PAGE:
The female plant grows buds, which have the highest potency when it comes to THC.
It is therefore understandable that majority of growers prefer to grow the female over the male plant. Although the male plant have a general low THC content when compared to its sexual counterpart, it has some important attributes that makes it usable for other purposes.
But for now let us focus on how/when you can identify the sex of the plants.
When do cannabis plants reveal their gender?
You may already know that the cannabis plant goes through various stages of growth, including veg and flower. During VEG stage, the plant focuses on becoming tall and bigger, so it makes it more accessible to sunlight. Towards the end of vegging stage, typically when the plant is between 4-6 weeks old, it enters the pre-flower stage. At this stage the plant shows early sign of gender.
How to identify the male and female cannabis plant?
To determine the gender of a marijuana plant you need to look closely between the area where the leavies and branches extend from the stalk. This particular area is called the “node”.
In the following we will show you how the female node looks like and explain how it is different to the male. This is the most significant detail that reveals the gender of the cannabis plant.
Determining the Sex of Female
The process of identifying the female plants is quite similar to those of the male plants; however, the female plants reveal their organs later than the male plants.
The visual indication is that the female plants are less sturdy and bushier as compared to the male plants. The leaves in female plants are more concentrated at the top. Once the female plants mature and start flowering, they will develop buds similar to those of the male plants. These buds are found at the joints of the stalks.
They are usually tear-shaped commonly called pistols. However, the main difference between male and female buds is that female buds have translucent hairs coming out of them. The plants can also be hermaphrodites having both types of buds. Therefore, care should be taken before making a decision.
Once the male and female plants have been separated and the process of pollination is yet to start, a decision needs to be made about your preferences. You may be inclined to get rid of the male plants in order to have higher THC producing female plants.
However, getting rid of the male plants altogether may not be the wisest thing to do as they have many benefits of their own. The growers can use male plants for various purposes.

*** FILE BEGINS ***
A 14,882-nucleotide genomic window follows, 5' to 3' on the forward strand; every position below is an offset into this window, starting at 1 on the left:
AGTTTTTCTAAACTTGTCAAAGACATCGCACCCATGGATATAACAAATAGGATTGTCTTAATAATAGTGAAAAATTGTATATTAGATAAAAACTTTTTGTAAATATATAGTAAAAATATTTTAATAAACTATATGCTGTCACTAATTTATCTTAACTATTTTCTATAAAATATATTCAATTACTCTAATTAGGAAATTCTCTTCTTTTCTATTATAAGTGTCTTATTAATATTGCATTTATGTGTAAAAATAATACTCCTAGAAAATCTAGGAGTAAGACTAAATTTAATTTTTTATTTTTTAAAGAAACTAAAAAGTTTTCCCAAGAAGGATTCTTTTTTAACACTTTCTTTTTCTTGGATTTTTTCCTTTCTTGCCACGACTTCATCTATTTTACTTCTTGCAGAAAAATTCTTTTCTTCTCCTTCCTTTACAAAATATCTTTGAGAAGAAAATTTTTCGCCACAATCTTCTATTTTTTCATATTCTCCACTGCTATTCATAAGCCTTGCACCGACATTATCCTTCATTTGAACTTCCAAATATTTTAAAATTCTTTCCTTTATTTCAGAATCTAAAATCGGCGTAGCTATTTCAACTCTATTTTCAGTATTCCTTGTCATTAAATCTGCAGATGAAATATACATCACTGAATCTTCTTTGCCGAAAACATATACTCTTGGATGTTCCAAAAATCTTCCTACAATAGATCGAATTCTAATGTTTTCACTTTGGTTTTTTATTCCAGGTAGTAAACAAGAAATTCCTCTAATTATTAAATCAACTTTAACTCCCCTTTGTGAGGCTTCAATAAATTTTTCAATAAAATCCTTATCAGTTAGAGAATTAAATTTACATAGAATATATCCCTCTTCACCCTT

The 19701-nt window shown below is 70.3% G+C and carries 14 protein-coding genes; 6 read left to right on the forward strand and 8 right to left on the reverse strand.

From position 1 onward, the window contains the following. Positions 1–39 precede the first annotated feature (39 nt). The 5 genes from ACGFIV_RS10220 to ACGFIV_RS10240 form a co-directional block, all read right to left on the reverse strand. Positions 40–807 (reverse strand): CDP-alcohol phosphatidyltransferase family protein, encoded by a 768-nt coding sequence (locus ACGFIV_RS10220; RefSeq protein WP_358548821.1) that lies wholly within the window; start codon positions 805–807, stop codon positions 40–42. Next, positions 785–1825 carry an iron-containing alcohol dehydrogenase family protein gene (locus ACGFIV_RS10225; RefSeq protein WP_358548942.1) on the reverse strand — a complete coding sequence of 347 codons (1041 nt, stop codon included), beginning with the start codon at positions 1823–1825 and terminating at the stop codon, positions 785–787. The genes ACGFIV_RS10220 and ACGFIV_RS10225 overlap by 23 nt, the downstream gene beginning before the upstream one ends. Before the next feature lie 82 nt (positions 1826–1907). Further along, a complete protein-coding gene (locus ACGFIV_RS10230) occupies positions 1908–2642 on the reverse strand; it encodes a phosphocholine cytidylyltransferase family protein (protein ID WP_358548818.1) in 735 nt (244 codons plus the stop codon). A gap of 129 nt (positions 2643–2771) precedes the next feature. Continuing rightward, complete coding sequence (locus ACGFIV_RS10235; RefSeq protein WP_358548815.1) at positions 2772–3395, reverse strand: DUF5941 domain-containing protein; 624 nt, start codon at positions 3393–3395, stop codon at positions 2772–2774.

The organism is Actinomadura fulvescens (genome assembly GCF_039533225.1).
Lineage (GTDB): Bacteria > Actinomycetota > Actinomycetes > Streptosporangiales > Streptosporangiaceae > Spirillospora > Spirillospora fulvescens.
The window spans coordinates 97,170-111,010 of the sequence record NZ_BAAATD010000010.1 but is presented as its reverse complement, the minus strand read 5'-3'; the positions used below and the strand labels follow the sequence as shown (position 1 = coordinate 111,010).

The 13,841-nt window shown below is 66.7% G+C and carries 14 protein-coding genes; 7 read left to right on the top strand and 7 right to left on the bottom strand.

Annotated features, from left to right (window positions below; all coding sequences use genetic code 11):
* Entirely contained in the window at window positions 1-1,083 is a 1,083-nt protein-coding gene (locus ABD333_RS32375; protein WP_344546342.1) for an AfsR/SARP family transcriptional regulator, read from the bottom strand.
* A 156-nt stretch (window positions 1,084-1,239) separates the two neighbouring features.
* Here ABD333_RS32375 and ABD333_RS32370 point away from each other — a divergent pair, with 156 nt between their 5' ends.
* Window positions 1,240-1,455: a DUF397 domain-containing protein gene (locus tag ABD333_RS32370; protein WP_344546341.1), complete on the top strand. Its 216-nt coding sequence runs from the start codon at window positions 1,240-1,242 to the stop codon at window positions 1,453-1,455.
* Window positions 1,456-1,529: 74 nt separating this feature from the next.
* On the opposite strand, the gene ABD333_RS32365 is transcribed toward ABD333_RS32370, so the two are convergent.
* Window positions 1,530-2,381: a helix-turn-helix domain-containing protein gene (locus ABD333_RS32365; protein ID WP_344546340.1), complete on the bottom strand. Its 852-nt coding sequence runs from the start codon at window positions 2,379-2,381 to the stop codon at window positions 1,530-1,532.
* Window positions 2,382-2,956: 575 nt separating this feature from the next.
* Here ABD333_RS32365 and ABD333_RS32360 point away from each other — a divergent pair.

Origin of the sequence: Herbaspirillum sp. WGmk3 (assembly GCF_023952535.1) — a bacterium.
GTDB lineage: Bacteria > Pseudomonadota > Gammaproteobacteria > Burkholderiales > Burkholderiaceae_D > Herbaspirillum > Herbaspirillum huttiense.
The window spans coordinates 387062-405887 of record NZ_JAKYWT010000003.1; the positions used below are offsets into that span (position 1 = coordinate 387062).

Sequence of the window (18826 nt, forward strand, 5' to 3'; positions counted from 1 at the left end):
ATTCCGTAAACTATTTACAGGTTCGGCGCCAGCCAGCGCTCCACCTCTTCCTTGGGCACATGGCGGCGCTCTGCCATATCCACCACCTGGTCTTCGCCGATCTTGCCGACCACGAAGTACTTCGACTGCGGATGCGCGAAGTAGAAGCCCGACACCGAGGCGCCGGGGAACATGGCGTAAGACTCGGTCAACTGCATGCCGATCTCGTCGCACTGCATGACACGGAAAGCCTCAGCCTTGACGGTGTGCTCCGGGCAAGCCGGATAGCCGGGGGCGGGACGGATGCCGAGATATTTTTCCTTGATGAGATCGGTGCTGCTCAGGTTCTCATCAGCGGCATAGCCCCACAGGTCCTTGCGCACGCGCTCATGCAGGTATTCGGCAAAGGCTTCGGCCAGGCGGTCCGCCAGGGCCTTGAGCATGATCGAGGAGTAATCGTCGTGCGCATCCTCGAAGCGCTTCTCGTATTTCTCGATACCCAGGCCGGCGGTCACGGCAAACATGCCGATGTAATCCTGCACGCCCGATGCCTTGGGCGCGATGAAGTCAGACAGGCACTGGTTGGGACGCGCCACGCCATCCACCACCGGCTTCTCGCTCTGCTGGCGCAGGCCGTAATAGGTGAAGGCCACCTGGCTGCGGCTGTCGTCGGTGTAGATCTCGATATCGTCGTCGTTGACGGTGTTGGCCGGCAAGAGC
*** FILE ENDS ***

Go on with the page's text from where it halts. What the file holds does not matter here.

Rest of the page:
You can determine wether or not the plant is a female by paying attention to the nodes. After 4-6 weeks you should be able to notice that the female plant have two bracts with a whitish color to it. They have a form of hair-like stigma which will eventually evolve into buds.
Determining the Sex of Male
The male plants are commonly taller as compared to female plants. They have fewer leaves while the stalks of the male plants are sturdier as compared to the female plants.
The visual difference between the two sexes is compelling but it is not enough for reaching a conclusive decision. Therefore, there is a need to check every plant for the presence of male balls found on stalks at the joint area.
The male cannabis plants tend to grow balls or male organs at the joints of the stalks that differentiate them from the female plants.
These male organs are visible to the naked eye and a close inspection will help the growers spot them.
Some cannabis plants may have both the male and female organs present on them and they are called hermaphrodite.
The male plants reveal their sex 7 – 10 days (growing indoor) and 3 weeks (growing outdoor) earlier as compared to the female plants.
This gives the growers an early opportunity to decide the fate of the male cannabis plants.
Males produce small bubbles or sacks containing pollen. Eventually the bubbles opens and the pollen inside gets spread by air and contracted by the female.
So to identify the male plants, you ought to look for these bubble sacks at the nodes. Typically the male tends to reveal their reproductive parts a bit earlier than the female.
Hermaphrodite Cannabis Plants
There is actually also a third gender when it comes to cannabis. It is the hermaphrodite cannabis plant that develops both male and female genetils. It is typically the female that converts to a hermaphrodite upon exposed to excessive stressors such as damage to plant, diseases, bad weather or inadequate nutrient.
When looking to determining the sex of your plant, it is very important to address the hermaphrodites by paying attention to the node region of the plant, to see if there are any signs of both genetils.
Identifying hermaphrodite is crucial in case you are growing multiple plants in a garden. If not localized and separated, the hermaphrodite can pollinate your entire garden triggering the females to produce seeds.
A situation unwanted, unless you are looking to breed.
Although there are other methods to determine plant gender, examining pre-flower formation is among the most common and reliable method.